UPDATED 13 AUGUST 2020 WITH NAVANTIA COMMENTS:
Navantia has released a number of images of the NUSHIP Supply II, the RAN’s new auxiliary oiler replenishment (AOR) vessel undergoing builder’s sea trials in Spain.
The sea trials were conducted over a period of three days and two nights, and included testing of the RHIB davit (crane) and a dry hook up with the Spanish Armada’s SPS Cantabria.
“Whilst constructed by Navantia in Spain, Australian industry is playing a key role in the build of the AORs,” Navantia Australia’s Managing Director, Alfonso García-Valdés said in an August 13 statement. “There is a high level of Australian Industry Capability involved comprised of Australian products, skills and expertise and represents an investment of over $120 million.
“Australian companies such as Scientific Management Associates (SMA), Baker and Provan, Taylor Bros, Saab Australia and Raytheon Australia have all participated in the build. 4,500 tonnes of steel used in the construction of the vessels has been sourced from BlueScope.”
Built by Navantia at its Ferrol yards in Spain, the 19,500 tonne Supply and her sister ship NUSHIP Stalwart III are based on the Cantabria class. The SPS Cantabria spent eight months on secondment to the RAN in 2013 while the RAN was temporarily without an east coast AOR capability due to delays with the refit of the then HMAS Success.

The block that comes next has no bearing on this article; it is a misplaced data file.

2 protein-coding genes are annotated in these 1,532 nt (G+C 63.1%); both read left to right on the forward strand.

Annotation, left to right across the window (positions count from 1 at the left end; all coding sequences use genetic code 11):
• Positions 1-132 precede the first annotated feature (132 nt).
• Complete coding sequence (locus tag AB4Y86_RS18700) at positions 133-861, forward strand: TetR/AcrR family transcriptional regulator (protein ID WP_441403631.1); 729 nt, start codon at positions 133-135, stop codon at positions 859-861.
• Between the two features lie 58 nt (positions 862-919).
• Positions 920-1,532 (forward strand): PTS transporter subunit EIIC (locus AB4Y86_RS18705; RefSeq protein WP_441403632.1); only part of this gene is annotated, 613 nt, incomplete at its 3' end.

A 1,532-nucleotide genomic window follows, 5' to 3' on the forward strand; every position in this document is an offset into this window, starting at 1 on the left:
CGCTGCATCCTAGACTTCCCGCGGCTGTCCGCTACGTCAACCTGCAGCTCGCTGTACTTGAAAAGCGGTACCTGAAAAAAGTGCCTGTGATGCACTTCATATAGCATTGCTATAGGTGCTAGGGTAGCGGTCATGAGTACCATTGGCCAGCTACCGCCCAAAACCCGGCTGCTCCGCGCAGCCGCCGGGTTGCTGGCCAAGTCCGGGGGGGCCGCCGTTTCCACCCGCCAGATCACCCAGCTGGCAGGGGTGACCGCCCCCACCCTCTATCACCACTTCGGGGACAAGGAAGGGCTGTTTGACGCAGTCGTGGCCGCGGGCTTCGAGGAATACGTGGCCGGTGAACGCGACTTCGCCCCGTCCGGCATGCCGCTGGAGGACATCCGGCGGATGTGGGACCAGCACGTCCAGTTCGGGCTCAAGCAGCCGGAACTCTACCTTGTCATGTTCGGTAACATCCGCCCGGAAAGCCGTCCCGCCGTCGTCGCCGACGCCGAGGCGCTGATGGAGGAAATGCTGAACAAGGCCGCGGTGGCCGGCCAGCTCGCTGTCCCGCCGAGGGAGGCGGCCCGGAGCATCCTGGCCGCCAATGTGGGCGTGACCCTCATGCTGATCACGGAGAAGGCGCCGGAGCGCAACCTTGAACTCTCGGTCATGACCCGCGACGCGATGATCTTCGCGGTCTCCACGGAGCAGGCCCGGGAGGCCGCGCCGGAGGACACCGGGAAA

Based on the RAN’s favourable experience in operating with the SPS Cantabria, the design was selected in 2016 through Project SEA 1654 Phase 3 Maritime Operational Support Capability – Replenishment Ships requirement to replace the former HMAS Success and HMAS Sirius in service. First steel was cut on the project in June 2017, and the names of the vessels was announced by then Defence Minister Senator Marise Payne in November 2017.
NUSHIP Supply II was launched in November 2018 while NUSHIP Stalwart III was launched in September 2019 and, once in service, Navantia will provide support to the two vessels for an initial period of five years.
Supply’s crew has been forming up at HMAS Kuttabul in Sydney – adjacent to the ship’s future base – since January under the command of CAPT Ben Hissink, and a number of the crew was onboard for the trials.
The vessel will depart Spain in late August for Western Australia for a final fit out including the fitment of its Phalanx Close-In Weapon System (CIWS), communications suite, Typhoon weapons stations, and combat system. Further trials of these systems will be conducted before the expected delivery by the end of 2020, and for commissioning in 2021.
Based on this information, the project appears to be running about six months behind schedule. A July 2019 fact sheet on the Defence website shows NUSHIP Supply II was due to have entered service by July 2020 and achieved an initial operational capability (IOC) by the end of the year, while NUSHIP Stalwart III was scheduled to follow approximately eight months behind.
A video of the vessel on sea trials can be found here.